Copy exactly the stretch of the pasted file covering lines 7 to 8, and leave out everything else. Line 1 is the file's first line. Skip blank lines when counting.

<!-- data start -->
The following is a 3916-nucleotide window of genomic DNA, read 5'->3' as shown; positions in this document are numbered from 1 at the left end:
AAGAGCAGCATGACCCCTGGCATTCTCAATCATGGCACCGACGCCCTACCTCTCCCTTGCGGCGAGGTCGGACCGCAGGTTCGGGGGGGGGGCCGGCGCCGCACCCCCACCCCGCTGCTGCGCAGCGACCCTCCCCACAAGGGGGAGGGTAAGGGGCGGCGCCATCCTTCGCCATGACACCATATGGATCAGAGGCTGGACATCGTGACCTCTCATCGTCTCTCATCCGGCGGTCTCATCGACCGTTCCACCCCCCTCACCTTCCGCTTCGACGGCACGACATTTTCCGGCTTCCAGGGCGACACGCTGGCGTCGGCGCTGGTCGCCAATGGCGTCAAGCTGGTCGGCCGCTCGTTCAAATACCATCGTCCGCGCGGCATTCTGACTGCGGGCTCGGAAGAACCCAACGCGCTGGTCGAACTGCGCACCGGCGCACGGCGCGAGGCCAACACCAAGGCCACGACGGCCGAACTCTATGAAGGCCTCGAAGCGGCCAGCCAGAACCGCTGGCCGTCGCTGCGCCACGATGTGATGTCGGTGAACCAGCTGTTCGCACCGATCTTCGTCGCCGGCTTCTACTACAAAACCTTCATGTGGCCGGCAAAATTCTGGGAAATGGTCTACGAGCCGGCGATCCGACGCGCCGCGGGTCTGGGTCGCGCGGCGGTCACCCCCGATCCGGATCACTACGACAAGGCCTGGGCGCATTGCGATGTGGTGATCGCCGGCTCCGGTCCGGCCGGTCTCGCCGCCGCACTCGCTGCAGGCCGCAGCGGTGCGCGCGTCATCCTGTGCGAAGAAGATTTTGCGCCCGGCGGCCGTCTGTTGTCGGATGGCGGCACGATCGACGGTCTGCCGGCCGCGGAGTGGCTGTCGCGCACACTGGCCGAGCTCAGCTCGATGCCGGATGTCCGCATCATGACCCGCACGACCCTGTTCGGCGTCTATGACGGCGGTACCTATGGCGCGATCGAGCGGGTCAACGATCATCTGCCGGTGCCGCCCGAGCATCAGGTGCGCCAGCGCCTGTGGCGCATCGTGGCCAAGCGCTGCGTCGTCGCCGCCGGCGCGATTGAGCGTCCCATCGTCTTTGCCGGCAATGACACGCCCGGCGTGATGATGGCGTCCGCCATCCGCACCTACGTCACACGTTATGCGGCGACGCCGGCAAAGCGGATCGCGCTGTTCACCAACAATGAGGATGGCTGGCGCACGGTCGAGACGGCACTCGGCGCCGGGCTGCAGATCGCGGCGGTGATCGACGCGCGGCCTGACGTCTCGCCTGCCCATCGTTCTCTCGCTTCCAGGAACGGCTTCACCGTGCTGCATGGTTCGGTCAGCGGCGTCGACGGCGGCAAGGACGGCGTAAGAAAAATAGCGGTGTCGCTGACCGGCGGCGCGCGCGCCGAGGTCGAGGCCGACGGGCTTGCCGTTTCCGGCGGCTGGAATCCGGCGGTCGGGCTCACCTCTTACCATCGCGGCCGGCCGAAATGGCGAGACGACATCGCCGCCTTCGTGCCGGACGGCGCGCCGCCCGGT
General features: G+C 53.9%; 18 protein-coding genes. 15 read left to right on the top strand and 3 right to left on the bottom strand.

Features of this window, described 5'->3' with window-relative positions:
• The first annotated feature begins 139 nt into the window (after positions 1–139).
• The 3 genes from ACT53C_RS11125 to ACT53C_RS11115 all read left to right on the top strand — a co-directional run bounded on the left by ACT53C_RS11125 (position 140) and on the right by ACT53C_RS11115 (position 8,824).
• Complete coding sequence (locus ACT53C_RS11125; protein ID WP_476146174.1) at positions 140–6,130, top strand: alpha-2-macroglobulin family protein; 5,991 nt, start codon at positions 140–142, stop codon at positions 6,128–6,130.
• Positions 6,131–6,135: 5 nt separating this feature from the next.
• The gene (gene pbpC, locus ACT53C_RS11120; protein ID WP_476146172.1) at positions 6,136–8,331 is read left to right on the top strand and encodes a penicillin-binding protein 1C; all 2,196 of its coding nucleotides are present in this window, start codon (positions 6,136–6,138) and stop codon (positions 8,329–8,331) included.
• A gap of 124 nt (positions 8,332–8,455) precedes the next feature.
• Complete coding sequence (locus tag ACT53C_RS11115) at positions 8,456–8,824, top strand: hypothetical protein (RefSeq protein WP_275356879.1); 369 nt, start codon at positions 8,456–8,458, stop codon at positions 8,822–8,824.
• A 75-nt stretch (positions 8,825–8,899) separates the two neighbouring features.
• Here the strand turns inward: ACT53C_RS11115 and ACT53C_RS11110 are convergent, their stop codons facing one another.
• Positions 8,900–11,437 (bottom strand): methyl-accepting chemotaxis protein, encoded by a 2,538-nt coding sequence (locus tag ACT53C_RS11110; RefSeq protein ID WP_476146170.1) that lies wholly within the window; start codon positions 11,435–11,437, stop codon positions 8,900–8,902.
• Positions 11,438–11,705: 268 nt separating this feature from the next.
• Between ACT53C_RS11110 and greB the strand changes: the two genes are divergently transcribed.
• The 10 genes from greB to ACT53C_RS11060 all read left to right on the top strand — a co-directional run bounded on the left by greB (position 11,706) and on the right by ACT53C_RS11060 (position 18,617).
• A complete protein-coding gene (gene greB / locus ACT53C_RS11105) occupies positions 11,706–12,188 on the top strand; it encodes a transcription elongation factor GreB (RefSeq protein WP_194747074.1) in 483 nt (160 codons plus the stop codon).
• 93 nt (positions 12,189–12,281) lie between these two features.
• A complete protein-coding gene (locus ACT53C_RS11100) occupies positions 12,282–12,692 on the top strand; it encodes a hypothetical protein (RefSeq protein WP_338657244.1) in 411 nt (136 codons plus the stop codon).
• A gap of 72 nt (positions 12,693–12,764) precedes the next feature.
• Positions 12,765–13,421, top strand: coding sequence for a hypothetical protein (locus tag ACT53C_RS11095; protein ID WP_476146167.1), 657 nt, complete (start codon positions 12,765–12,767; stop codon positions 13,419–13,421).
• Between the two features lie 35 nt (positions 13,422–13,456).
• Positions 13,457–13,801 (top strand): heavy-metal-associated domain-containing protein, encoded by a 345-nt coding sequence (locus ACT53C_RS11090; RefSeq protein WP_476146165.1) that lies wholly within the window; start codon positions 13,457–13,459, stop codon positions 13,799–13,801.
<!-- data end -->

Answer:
• Complete coding sequence (locus ACT53C_RS11125; protein ID WP_476146174.1) at positions 140–6,130, top strand: alpha-2-macroglobulin family protein; 5,991 nt, start codon at positions 140–142, stop codon at positions 6,128–6,130.
• Positions 6,131–6,135: 5 nt separating this feature from the next.